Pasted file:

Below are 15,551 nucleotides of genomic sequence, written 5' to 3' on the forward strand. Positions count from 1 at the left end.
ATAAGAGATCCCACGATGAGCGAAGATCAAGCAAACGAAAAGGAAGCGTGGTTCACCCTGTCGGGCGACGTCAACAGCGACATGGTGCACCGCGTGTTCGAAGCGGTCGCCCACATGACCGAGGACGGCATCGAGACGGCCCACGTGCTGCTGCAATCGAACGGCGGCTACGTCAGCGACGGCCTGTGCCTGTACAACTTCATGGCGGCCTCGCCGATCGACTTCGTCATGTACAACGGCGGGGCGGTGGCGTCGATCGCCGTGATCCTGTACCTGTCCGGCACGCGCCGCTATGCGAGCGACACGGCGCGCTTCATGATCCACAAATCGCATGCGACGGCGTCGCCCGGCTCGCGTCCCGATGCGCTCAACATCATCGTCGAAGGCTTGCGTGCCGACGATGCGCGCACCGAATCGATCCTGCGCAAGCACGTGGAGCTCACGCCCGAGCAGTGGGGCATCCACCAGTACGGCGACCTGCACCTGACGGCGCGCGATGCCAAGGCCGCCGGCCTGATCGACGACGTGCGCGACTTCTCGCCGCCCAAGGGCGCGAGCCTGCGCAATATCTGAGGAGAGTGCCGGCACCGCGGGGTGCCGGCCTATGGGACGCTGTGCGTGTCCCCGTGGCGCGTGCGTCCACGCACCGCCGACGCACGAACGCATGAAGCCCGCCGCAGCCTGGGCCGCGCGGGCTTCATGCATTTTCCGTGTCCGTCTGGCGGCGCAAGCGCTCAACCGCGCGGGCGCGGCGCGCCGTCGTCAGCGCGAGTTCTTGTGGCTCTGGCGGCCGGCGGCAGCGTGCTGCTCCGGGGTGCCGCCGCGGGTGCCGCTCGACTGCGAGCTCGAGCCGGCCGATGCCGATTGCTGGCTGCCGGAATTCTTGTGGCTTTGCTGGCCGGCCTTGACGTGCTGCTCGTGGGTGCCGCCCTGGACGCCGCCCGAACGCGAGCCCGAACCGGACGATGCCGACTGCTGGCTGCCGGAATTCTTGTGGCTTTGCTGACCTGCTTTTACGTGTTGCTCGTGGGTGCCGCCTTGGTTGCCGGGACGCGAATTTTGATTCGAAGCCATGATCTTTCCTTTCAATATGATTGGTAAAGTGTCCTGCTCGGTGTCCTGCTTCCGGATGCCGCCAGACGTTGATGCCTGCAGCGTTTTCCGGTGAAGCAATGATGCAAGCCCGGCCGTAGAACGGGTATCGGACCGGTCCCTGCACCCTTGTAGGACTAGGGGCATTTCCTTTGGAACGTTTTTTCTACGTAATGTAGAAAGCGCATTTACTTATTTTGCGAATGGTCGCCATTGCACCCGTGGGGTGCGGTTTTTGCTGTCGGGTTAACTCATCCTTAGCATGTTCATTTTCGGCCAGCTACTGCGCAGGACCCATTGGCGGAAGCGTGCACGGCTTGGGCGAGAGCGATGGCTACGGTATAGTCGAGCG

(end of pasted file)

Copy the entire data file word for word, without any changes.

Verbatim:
Below are 15,551 nucleotides of genomic sequence, written 5' to 3' on the forward strand. Positions count from 1 at the left end.
ATAAGAGATCCCACGATGAGCGAAGATCAAGCAAACGAAAAGGAAGCGTGGTTCACCCTGTCGGGCGACGTCAACAGCGACATGGTGCACCGCGTGTTCGAAGCGGTCGCCCACATGACCGAGGACGGCATCGAGACGGCCCACGTGCTGCTGCAATCGAACGGCGGCTACGTCAGCGACGGCCTGTGCCTGTACAACTTCATGGCGGCCTCGCCGATCGACTTCGTCATGTACAACGGCGGGGCGGTGGCGTCGATCGCCGTGATCCTGTACCTGTCCGGCACGCGCCGCTATGCGAGCGACACGGCGCGCTTCATGATCCACAAATCGCATGCGACGGCGTCGCCCGGCTCGCGTCCCGATGCGCTCAACATCATCGTCGAAGGCTTGCGTGCCGACGATGCGCGCACCGAATCGATCCTGCGCAAGCACGTGGAGCTCACGCCCGAGCAGTGGGGCATCCACCAGTACGGCGACCTGCACCTGACGGCGCGCGATGCCAAGGCCGCCGGCCTGATCGACGACGTGCGCGACTTCTCGCCGCCCAAGGGCGCGAGCCTGCGCAATATCTGAGGAGAGTGCCGGCACCGCGGGGTGCCGGCCTATGGGACGCTGTGCGTGTCCCCGTGGCGCGTGCGTCCACGCACCGCCGACGCACGAACGCATGAAGCCCGCCGCAGCCTGGGCCGCGCGGGCTTCATGCATTTTCCGTGTCCGTCTGGCGGCGCAAGCGCTCAACCGCGCGGGCGCGGCGCGCCGTCGTCAGCGCGAGTTCTTGTGGCTCTGGCGGCCGGCGGCAGCGTGCTGCTCCGGGGTGCCGCCGCGGGTGCCGCTCGACTGCGAGCTCGAGCCGGCCGATGCCGATTGCTGGCTGCCGGAATTCTTGTGGCTTTGCTGGCCGGCCTTGACGTGCTGCTCGTGGGTGCCGCCCTGGACGCCGCCCGAACGCGAGCCCGAACCGGACGATGCCGACTGCTGGCTGCCGGAATTCTTGTGGCTTTGCTGACCTGCTTTTACGTGTTGCTCGTGGGTGCCGCCTTGGTTGCCGGGACGCGAATTTTGATTCGAAGCCATGATCTTTCCTTTCAATATGATTGGTAAAGTGTCCTGCTCGGTGTCCTGCTTCCGGATGCCGCCAGACGTTGATGCCTGCAGCGTTTTCCGGTGAAGCAATGATGCAAGCCCGGCCGTAGAACGGGTATCGGACCGGTCCCTGCACCCTTGTAGGACTAGGGGCATTTCCTTTGGAACGTTTTTTCTACGTAATGTAGAAAGCGCATTTACTTATTTTGCGAATGGTCGCCATTGCACCCGTGGGGTGCGGTTTTTGCTGTCGGGTTAACTCATCCTTAGCATGTTCATTTTCGGCCAGCTACTGCGCAGGACCCATTGGCGGAAGCGTGCACGGCTTGGGCGAGAGCGATGGCTACGGTATAGTCGAGCG